Empowering Women through Livelihoods and Leadership Development
Women in rural India lack job opportunities nor do they have access to employable skills. Due to COVID-19, there has been a sharp decline in rural women's labor force participation. Impelled by market loss, declining skills, and the unorganized nature of the craft sector, the number of rural artisans has been rapidly decreasing. Thus, endangering the traditional craft and culture, forcing rural communities, especially women to be dependent on insecure and unsustainable livelihoods. To advance the economic empowerment of rural women, Jaipur Rugs Foundation jointly with the efforts of the HCL Samuday, (a flagship project of HCL Foundation) initiated the WELL (Women Empowerment through Livelihoods and Leadership development) program. The project commenced in 2019 and is currently running in its 2nd year.
The purpose of the WELL Program facilitated by Jaipur Rugs Foundation and HCL Samuday is to transform rural women artisans into 21st-century creative entrepreneurs who undergo accelerator training in entrepreneurship, leadership development, self-management, and welfare support. The foundation integrates leadership and design to empower rural women from marginalized communities to instill an entrepreneurial mindset for their sustainable door-step livelihood. Through holistic support on aspects such as design development, digital tools, insights on online/offline market linkages, and exposure visits, it creates a ripple effect in the villages and helps the rural communities to evolve.
Women empowerment is a key factor for achieving sustainable economic growth, social development, and environmental sustainability. The objective of the program is to provide sustainable and doorstep livelihood to women in the Hardoi District, Uttar Pradesh which is one of the most vulnerable and poverty-hit districts of the state.
The program is aimed at addressing key gaps and providing skill sets that have the potential to fetch sustainable livelihoods for people at their doorsteps. It has the potential to evolve the carpet value chain in a comprehensive and replaceable aspect, to be boosted as a feasible non-farm sustenance opportunity for the marginalized communities. Rug weaving carries a lot of significance in the poverty alleviation and skill development landscape as it provides training and livelihood opportunities to rural marginalized communities, especially women.
The initiative is designed to counter the conventional grassroots mindset that exists for women in rural India. The main objective of Jaipur Rugs Foundation and HCL Samuday is to provide rural women from these communities with secure and sustainable livelihood, through which they can live their life with dignity, respect and attain economic empowerment. Various socio-developmental activities were also undertaken, such as issuing artisan cards, opening up bank accounts, and setting up eye camps and health camps.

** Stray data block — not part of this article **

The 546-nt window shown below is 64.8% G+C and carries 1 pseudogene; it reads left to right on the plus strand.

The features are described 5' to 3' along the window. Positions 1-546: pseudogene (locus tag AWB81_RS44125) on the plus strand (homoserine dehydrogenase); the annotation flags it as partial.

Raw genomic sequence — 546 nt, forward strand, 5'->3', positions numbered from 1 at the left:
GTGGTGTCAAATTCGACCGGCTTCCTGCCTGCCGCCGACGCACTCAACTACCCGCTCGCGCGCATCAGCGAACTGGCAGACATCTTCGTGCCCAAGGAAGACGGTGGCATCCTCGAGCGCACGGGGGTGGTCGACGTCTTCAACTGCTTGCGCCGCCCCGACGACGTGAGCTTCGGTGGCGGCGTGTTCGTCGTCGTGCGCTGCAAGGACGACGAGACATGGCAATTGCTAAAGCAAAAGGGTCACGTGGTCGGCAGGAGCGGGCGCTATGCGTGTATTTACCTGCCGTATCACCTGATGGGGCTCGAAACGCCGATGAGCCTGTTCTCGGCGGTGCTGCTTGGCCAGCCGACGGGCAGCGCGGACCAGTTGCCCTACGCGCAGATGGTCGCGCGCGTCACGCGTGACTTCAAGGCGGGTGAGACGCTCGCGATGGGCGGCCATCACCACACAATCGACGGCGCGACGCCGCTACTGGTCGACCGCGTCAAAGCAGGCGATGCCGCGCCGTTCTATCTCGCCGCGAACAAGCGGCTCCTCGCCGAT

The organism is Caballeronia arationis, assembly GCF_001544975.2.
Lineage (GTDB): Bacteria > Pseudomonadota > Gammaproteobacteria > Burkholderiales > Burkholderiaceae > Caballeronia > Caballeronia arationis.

The plan for the third year is to provide training to 800+ women in Hardoi, Uttar Pradesh. The intervention is aimed at addressing the issue of unemployment and providing skill sets that have the potential to develop the carpet value chain in a holistic and replicable manner to promote a viable non-farm livelihood option to the rural women of Hardoi, Uttar Pradesh. In the first year, 480 women were trained, followed by 608 women in the second year. The target for the third year is 800+ women.
On being asked the reason behind supporting this program NK Chaudhary says, “There is a need to transfer greater ownership to the grassroots level. We want to develop more good leaders and empower them to make the right decisions. They can take care of profits and take care of society.”
The COVID-19 pandemic has affected the rural communities severely leaving them with no option to earn and move forward. Initiatives like WELL Project carved an exclusive path for women to gain sustainable livelihood at their doorstep and become leaders on the ground. One such leader is Upasna. She hails from Mahuwakola in Hardoi, Uttar Pradesh. Her community was not keen on women being employed. But Upasna worked day and night to learn the art of weaving. She took the initiative to teach her community and made them understand the importance of being independent. In a few months, she was successful in changing their mindset. “I never got the opportunity to study, so I want to make sure my daughter completes her studies and fulfills all her goals”. Being a mother of two kids only made her more responsible in her journey from a weaver to a trainer. Upasna recalls the people who were against her ideas are now the ones who are asking her to train them and their daughters. “I want the women of my community to become independent and lead their lives,” says Upasna. The fact that she is able to be an agent of change for her community through the WELL development project and brought them a chance to earn at their doorstep through sustainable livelihood, is what Jaipur Rugs Foundation strives for.